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The last place I saw there was right next to the Real Alcazar: the Catedral de Sevilla and La Giralda. There is also an entrance fee in here and like the Alcazar, there is a discount for students (which they didn’t give to me because I was too old). The cathedral is quite massive and very impressive. Like the Plaza de Espanya, the cathedral was ridiculously difficult to get in one frame. At least with my camera. So the cathedral was built on the site of a mosque and an entranceway and a minaret are the only remnants of it. The building is the third largest church and the largest gothic building in Europe. The inside is simply spacious. From what I read, it took just over a century to complete. Standing inside it I’m not surprised. 19740_248166386309_2215746_n

In the picture above you will see both the cathedral and La Giralda. The once a part of a mosque, the tower has now been converted into a bell tower. It is a steep climb, but the view is well worth it. The cool thing about the tower is that it is one of three remaining Almohad minarets in the world. The other two are in Marrakesh and Rabat, Morocco. I plan on seeing the last two before somethings happens to either of them.

One of the coolest aspects of the cathedral is the tomb of Christopher Columbus. The casket is out in the open, mounted on the shoulders of four Spanish soldiers. I did a play once about Christopher Columbus (I played King Ferdinand) and was also called that in elementary school (kids called me that to make fun of my first name). It was very exciting for me to see. I’ve told people about it and some have been quite sceptical. I have since read that scientists are conducting DNA tests to authenticate the claims (although I’m not sure how they will be able to do that without other DNA to pair it against). I sadly do not have any clear photos to show of the tomb.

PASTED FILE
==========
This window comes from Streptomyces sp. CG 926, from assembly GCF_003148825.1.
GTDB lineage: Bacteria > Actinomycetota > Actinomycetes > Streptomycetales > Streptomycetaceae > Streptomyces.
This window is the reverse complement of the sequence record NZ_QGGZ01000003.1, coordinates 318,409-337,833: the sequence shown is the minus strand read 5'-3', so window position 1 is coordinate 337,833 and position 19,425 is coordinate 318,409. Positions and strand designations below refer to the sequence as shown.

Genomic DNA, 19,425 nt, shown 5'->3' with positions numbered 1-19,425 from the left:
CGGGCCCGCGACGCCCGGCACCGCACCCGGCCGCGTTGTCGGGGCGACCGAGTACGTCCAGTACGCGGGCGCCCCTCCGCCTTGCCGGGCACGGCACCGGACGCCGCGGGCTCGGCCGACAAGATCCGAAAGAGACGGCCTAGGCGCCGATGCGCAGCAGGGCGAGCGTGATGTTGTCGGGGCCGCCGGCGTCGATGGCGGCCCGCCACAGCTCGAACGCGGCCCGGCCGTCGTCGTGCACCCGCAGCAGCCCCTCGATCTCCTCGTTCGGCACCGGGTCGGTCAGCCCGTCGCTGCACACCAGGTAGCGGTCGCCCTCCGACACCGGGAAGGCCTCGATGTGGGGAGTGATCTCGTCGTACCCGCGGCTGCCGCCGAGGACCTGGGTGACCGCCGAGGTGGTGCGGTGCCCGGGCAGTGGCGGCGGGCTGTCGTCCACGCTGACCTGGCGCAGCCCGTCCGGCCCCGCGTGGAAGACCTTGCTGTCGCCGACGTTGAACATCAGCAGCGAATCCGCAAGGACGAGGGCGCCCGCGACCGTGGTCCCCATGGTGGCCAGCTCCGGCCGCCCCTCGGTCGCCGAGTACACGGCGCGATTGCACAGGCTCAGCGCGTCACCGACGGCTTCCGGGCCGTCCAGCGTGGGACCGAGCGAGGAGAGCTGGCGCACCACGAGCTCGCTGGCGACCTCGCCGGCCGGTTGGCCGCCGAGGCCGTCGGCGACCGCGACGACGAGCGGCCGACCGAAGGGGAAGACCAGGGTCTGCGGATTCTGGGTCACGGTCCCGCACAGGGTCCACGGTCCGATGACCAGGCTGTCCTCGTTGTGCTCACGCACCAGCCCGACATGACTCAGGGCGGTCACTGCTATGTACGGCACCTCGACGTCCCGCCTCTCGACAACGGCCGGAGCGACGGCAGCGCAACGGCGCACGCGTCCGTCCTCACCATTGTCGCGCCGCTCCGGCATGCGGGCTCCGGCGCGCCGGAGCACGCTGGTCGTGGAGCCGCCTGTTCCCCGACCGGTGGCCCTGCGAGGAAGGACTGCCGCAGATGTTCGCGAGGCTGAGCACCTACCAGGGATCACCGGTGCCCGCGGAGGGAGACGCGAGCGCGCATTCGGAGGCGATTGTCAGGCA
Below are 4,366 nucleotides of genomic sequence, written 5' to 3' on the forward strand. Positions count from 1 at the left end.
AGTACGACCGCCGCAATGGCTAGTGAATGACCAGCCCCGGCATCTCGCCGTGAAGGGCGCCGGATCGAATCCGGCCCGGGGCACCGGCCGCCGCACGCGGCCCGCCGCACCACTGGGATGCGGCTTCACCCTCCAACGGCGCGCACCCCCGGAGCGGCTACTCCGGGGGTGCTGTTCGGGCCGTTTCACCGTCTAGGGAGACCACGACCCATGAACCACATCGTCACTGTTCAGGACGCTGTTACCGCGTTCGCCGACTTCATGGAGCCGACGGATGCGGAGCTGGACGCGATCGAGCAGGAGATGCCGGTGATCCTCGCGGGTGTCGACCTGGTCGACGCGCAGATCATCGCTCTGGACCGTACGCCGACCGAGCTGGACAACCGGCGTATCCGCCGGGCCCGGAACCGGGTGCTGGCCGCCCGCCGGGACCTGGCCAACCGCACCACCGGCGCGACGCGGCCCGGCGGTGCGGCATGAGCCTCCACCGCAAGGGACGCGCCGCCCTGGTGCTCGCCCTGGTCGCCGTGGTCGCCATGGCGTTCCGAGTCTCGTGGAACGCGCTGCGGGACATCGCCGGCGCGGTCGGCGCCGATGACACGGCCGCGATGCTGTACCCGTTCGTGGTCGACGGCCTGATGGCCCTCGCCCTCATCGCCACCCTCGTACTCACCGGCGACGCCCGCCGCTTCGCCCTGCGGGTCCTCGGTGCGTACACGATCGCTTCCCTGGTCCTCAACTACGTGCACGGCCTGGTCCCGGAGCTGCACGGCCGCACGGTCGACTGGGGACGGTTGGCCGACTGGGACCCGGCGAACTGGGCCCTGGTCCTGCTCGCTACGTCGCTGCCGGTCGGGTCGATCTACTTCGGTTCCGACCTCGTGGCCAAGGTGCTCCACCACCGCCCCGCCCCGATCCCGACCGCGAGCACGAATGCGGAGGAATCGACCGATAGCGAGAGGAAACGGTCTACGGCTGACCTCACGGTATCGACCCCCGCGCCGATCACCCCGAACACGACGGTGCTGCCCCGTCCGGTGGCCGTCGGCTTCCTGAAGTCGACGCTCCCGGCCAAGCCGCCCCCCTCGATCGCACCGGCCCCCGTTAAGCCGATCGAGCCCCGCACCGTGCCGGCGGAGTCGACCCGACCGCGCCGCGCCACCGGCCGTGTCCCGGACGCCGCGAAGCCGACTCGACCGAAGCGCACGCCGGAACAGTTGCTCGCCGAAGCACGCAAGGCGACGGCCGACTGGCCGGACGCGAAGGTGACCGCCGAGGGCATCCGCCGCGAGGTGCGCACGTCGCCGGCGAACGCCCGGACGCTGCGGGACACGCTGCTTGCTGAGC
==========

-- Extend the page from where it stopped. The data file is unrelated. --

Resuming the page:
The final night the hostel had an event where were a group of us went out for tapas and then to see some flamenco. I had never seen flamenco but had been told to be sure and see some before I left. As all Spanish food, this was also amazing. And the flamenco was incredible. The dancers were spectacular. It was so passionate and lively. I really enjoyed seeing it. I have since learned that one of my friends from Miami dances flamenco and I can’t wait to see her dance it. It was truly an amazing night to end my trip on.

Now the trip has come to an end. I took a bus back to Granada early to have a quick lunch with my new friends. One of Virginia’s Spanish friends was making paella, which I had had for the first time the night before. I had very little time and it still wasn’t ready when I got there. I ended up having to take some to go. I got on a bus to the airport and was running so late that I thought I was going to miss my flight. Thankfully I didn’t. Regardless, we were stuck inside the plane on the tarmac for 5 hours. The airline didn’t offer us water or anything, just left us sitting there. There was nearly a rebellion. It was quite intense. All I can say is that I will go out of my way now to not fly with RyanAir.

What else can I say, Spain was amazing. It has definitely been one of my most favourite travel destinations. I never had one bad experience with the people, the food was incredible, transportation was easy to navigate, I felt safe the whole time, and I cannot wait to go back. I learned many lessons from the whole experience. One is to always remember you camera battery charger. I was blessed to have means to charge it up until the very end. The second (and probably most important) is that I learned how to be a better traveller. I discovered websites for booking hostels, methods for easy exploration, and how to blend in. The whole trip was one that I will remember for my entire life 😉

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Comments
  1. juanmillan97 says:

    Nice post, visit our blog at internacomercio.wordpress.com to read about Spain and other countries

    Like